The conditional analyse of suppositions is a technique in which propositions are compared with each other. For example, if I am not able to imagine proposition B without proposition A, but am able to imagine the reserve, then A is an supposition for B. This means that A can accommodate propositions other than B. This is the approach used by the Chair in Technical Ecology and Methodology Faculteit Bouwkunde TUD. To this end, a few years ago all educational tools used in our foundation course were set down in keywords, and the resultant lists were submitted to the Professors with the request to check those falling within their own discipline. The underlying mutual sequence of suppositions for approximately 200 scientific and technological propositions has now been established[h]. This required, in principle, the solution of some 40,000 equations with 200 unknowns. However, not only are there a restricted number of verbal concepts, but above all a virtually unlimited number of (time and) spatial propositions, images, that can exhibit a conditional interrelationship with each other. The first question of relevance is the question as to which images, in a scientific sense, are intrinsically capable of comparison with each other. For example, an urban-development plan cannot be compared directly to a detail of a construction.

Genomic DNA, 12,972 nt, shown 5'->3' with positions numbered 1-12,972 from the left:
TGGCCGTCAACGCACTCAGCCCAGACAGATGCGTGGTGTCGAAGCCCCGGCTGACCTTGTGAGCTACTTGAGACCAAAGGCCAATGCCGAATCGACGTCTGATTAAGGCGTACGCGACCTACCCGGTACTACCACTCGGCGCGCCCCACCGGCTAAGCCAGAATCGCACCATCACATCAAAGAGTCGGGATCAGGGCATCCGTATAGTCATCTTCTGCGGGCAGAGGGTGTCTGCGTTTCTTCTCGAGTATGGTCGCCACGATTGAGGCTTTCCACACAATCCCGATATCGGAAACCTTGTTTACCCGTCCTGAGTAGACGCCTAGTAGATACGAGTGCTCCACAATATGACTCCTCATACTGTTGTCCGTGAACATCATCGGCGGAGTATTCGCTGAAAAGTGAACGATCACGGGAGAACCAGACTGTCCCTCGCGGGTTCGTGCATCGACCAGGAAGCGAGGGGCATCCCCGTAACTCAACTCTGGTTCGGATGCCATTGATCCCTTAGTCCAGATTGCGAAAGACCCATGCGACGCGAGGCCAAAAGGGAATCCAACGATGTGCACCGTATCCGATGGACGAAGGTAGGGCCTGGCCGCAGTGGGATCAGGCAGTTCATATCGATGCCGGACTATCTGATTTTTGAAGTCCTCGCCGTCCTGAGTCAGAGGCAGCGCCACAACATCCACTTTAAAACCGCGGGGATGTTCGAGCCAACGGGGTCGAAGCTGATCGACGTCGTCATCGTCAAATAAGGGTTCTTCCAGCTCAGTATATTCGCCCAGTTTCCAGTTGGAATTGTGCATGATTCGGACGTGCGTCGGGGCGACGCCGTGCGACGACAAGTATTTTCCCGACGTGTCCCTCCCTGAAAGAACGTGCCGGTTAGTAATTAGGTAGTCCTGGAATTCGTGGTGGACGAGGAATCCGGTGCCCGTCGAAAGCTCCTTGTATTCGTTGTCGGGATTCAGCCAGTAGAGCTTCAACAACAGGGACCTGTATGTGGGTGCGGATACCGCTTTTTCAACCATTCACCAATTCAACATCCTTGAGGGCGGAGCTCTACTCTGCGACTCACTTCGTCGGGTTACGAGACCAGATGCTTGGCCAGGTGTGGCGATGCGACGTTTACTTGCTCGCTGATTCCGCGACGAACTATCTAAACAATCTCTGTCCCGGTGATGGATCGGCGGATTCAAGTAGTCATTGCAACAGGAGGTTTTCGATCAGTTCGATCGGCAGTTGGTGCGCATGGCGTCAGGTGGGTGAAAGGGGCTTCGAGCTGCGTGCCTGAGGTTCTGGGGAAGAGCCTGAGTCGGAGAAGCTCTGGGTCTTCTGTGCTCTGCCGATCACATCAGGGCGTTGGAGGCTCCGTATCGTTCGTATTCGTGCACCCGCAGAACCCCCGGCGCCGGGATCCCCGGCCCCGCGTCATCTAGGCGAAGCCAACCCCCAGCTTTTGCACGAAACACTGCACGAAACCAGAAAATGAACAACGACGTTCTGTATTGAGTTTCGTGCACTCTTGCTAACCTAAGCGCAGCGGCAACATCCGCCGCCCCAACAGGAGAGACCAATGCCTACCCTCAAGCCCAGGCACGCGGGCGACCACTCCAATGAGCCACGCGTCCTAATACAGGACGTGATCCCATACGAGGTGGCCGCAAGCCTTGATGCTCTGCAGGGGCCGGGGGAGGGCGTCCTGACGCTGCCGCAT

This has become a pressing question in the “Image Archive of Architectural Interventions” (IAAI) project of the Architectonische Interventie (Architectural Intervention) on the Internet (Jong, Damen et al. 2001). The storage and retrieval of graduation-study images in this archive does not only involve the registration of the usual characteristics such as author, date, keywords, etc.: it also requires a system to register the context (set of suppositions), thereby largely determining the extent to which they can be compared with each other. It is now possible to simultaneously retrieve images of a specific scale (frame) and level of detail (grain) and to view them from a specific perspective with a specific plan horizon to observe spatial, ecological, technical, economical, cultural or managerial effects, and to be able to compare these effects with each other. This archive safeguards the genetic storage of graduation study material in which the object as well as the context were variable. It enables a begin to be made in the methodological quest for suppositions as a part of the research of design (Jong, Cuperus et al. 2000).


In a university of technology, designs are made (research by design), examined (design research) and evaluated. Making a design, the preliminary investigation and its conclusion, the programme of demands, only partly direct the solution. The design does not follow unequivocally and reproductably from a programme like a scientific prediction from its basic assumptions ceteris paribus. Even with a strict programme, alternatives (eventually unexpectable) are possible in design. This is most explicit in building design. The choice of a final alternative is determined by the context of the object to be designed. The market, the location and the designer (context of invention) belong to the broader present and future managerial, cultural, economical, technical, ecological, and mass-space-time context and perspective of the object. ‘Context’ is different on different levels of scale and cannot be foreseen completely in the programme.